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Madre e figlia, 1929

Oil on canvas
24 × 19 7/10 in
61 × 50 cm
Contact For Price
location
Milan
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Massimo Campigli
Italian, 1895–1971
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Massimo Campigli began his career as a journalist, writing for Futurist and Avant-garde magazines in Italy in the 1910s. After being taken as a prisoner of war during World War I, Campigli served as a foreign correspondent in Paris in 1919 before joining the “Paris Italians” artist group, which also included the Futurist Gino Severini and the Pittura Metafisica painter Giorgio de Chirico. Campigli began depicting almond-eyed, frozen figures in 1928 when a trip to Rome’s Villa Giulia left the artist fascinated with Etruscan Art—the art produced in Italy between the 9th and 2nd centuries BCE. His most iconic works—pale, fresco-like paintings of women—mirrored a broader European revival of Ancient art as a response to the horrors of World War I.

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Massimo Campigli
Italian, 1895–1971
Follow

Massimo Campigli began his career as a journalist, writing for Futurist and Avant-garde magazines in Italy in the 1910s. After being taken as a prisoner of war during World War I, Campigli served as a foreign correspondent in Paris in 1919 before joining the “Paris Italians” artist group, which also included the Futurist Gino Severini and the Pittura Metafisica painter Giorgio de Chirico. Campigli began depicting almond-eyed, frozen figures in 1928 when a trip to Rome’s Villa Giulia left the artist fascinated with Etruscan Art—the art produced in Italy between the 9th and 2nd centuries BCE. His most iconic works—pale, fresco-like paintings of women—mirrored a broader European revival of Ancient art as a response to the horrors of World War I.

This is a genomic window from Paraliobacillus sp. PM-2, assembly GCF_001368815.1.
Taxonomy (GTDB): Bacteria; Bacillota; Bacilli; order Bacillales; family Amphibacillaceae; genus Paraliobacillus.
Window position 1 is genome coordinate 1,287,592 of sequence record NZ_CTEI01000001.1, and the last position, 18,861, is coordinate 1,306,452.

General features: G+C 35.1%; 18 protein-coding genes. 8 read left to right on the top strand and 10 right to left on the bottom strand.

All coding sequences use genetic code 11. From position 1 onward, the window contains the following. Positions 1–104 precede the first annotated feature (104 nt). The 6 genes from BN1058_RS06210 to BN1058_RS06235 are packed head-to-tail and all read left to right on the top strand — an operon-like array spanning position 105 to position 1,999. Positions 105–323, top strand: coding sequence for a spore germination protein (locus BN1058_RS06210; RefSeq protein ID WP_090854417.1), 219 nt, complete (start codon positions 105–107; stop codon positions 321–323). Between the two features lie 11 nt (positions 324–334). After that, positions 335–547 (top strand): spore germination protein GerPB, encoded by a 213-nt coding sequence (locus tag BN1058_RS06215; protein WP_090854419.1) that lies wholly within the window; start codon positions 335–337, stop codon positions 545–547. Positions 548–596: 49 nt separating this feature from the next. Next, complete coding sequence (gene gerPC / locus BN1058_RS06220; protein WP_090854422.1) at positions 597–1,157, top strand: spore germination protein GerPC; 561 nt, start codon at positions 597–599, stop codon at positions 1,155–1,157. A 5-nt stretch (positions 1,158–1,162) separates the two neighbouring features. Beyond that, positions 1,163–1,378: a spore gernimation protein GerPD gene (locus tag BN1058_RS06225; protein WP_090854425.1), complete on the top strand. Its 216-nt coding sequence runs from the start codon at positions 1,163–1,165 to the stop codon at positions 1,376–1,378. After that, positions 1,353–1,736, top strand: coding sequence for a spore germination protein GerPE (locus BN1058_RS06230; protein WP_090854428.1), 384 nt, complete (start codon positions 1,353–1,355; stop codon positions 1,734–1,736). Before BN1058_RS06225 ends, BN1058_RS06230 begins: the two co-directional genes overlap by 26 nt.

Madre e figlia, 1929

Oil on canvas
24 × 19 7/10 in
61 × 50 cm
Contact For Price
location
Milan
Have a question? Read our FAQ.
Want to sell a work by this artist? Consign with Artsy.
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